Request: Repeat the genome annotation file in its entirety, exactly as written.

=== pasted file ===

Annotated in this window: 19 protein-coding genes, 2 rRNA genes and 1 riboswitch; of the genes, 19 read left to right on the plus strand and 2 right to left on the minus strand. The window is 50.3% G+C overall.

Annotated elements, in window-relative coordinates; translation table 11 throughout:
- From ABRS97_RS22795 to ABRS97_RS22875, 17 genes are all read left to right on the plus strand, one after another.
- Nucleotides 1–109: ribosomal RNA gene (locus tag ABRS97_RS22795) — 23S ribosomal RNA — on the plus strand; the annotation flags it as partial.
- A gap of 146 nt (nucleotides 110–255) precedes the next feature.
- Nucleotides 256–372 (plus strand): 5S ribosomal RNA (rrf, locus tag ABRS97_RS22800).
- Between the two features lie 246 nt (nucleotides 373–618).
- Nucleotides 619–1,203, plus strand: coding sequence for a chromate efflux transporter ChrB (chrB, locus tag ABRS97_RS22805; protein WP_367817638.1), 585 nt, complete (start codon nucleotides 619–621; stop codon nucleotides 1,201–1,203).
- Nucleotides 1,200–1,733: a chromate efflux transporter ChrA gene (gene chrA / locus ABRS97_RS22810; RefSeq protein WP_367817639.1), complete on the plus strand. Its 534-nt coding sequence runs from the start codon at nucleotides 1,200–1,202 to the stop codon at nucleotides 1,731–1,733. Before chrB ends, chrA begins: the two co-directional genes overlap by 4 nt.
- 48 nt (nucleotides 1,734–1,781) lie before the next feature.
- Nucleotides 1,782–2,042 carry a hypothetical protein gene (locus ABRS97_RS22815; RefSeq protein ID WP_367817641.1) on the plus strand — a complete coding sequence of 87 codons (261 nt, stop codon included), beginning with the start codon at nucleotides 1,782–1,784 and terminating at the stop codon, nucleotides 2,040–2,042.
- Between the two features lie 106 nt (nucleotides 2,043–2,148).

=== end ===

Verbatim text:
Annotated in this window: 19 protein-coding genes, 2 rRNA genes and 1 riboswitch; of the genes, 19 read left to right on the plus strand and 2 right to left on the minus strand. The window is 50.3% G+C overall.

Annotated elements, in window-relative coordinates; translation table 11 throughout:
- From ABRS97_RS22795 to ABRS97_RS22875, 17 genes are all read left to right on the plus strand, one after another.
- Nucleotides 1–109: ribosomal RNA gene (locus tag ABRS97_RS22795) — 23S ribosomal RNA — on the plus strand; the annotation flags it as partial.
- A gap of 146 nt (nucleotides 110–255) precedes the next feature.
- Nucleotides 256–372 (plus strand): 5S ribosomal RNA (rrf, locus tag ABRS97_RS22800).
- Between the two features lie 246 nt (nucleotides 373–618).
- Nucleotides 619–1,203, plus strand: coding sequence for a chromate efflux transporter ChrB (chrB, locus tag ABRS97_RS22805; protein WP_367817638.1), 585 nt, complete (start codon nucleotides 619–621; stop codon nucleotides 1,201–1,203).
- Nucleotides 1,200–1,733: a chromate efflux transporter ChrA gene (gene chrA / locus ABRS97_RS22810; RefSeq protein WP_367817639.1), complete on the plus strand. Its 534-nt coding sequence runs from the start codon at nucleotides 1,200–1,202 to the stop codon at nucleotides 1,731–1,733. Before chrB ends, chrA begins: the two co-directional genes overlap by 4 nt.
- 48 nt (nucleotides 1,734–1,781) lie before the next feature.
- Nucleotides 1,782–2,042 carry a hypothetical protein gene (locus ABRS97_RS22815; RefSeq protein ID WP_367817641.1) on the plus strand — a complete coding sequence of 87 codons (261 nt, stop codon included), beginning with the start codon at nucleotides 1,782–1,784 and terminating at the stop codon, nucleotides 2,040–2,042.
- Between the two features lie 106 nt (nucleotides 2,043–2,148).